by Panos Charitos. Published: 13 October 2012

In the recent Quark Matter 2012 conference, the ALICE collaboration announced the production of the highest human-made temperature in the universe. The highest temperature of approximately 5.5 trillion Kelvin was produced at the Large Hadron Collider at CERN by smashing heavy ions after accelerating them to 99% of the speed of light. Although more data processing is needed to convert the measured energy to an exact temperature it is believed that this would be more than 5 trillion Kelvins. Paolo Giubellino said: «It’s a very delicate measurement. Give us a few weeks and it’ll be out”. That's about 38% hotter than the old record, set by the Relativistic Heavy Ion Collider (RHIC) at Brookhaven National Laboratory, New York, by smashing gold ions together.

LHC collided lead ions at extraordinarily high speeds in order to produce quark-gluon plasma (QGP), a state of matter which existed immediately following the Big Bang. In these conditions, quarks and gluons – the basic building blocks of matter- were not confined inside composite particles like neutrons and protons but were free in this exciting form of matter called QGP. The universe was so hot for any nuclei to exist but was rather dominated by this exotic form of matter which we can’t see today in our daily observations since the universe further cooled down. With more data still being analysed and further data-taking scheduled for next February ALICE is closer than ever to unravel the properties of the primordial state of the universe.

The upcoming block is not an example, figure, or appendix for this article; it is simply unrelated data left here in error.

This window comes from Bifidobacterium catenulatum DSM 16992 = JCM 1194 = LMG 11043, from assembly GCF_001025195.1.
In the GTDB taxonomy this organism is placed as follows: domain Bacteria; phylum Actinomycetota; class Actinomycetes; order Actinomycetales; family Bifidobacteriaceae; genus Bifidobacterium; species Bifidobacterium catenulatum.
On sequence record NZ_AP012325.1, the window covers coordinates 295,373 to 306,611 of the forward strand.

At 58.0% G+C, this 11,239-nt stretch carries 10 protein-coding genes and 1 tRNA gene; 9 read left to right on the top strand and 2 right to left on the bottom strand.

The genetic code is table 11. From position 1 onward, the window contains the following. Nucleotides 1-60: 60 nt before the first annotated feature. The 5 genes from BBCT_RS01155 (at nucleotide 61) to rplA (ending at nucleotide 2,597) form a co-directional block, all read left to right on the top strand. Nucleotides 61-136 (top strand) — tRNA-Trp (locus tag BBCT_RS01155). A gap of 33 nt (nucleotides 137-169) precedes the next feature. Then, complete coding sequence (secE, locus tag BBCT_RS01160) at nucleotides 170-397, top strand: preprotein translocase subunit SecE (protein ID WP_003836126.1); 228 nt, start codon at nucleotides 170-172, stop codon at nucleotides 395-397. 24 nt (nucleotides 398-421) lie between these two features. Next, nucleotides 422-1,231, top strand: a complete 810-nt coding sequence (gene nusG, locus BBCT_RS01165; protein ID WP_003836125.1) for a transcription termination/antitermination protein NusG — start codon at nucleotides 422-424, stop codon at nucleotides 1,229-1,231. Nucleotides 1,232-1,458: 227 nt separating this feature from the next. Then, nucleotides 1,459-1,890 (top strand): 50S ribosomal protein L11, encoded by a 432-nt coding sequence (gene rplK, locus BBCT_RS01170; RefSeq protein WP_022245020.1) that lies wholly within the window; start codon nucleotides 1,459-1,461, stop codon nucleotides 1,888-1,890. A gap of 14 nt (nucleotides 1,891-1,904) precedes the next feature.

ALICE sets new record for the hottest spot in the Universe

ALICE experiment is designed to study this new state of matter (QGP) as it expands and cools aiming to provide new understandings on how ordinary matter (i.e. protons, neutrons, nucleons) was formed and the role that strong interaction played in this process. Under the extreme conditions reproduced at LHC, protons and neutrons “melt” freeing quarks and gluons and allow us to study their interactions.

“The field of heavy-ion physics is crucial for probing the properties of matter in the primordial universe, one of the key questions of fundamental physics that LHC and its experiments are designed to address. It illustrates how in addition to the investigation of the recently discovered Higgs-like boson, physicists at the LHC are studying many other important phenomena in both proton–proton and lead–lead collisions,” said CERN Director-General Rolf Heuer. The ALICE team will continue to study the conditions under which quark-gluon plasma comes to exist in hopes of better understanding its properties.

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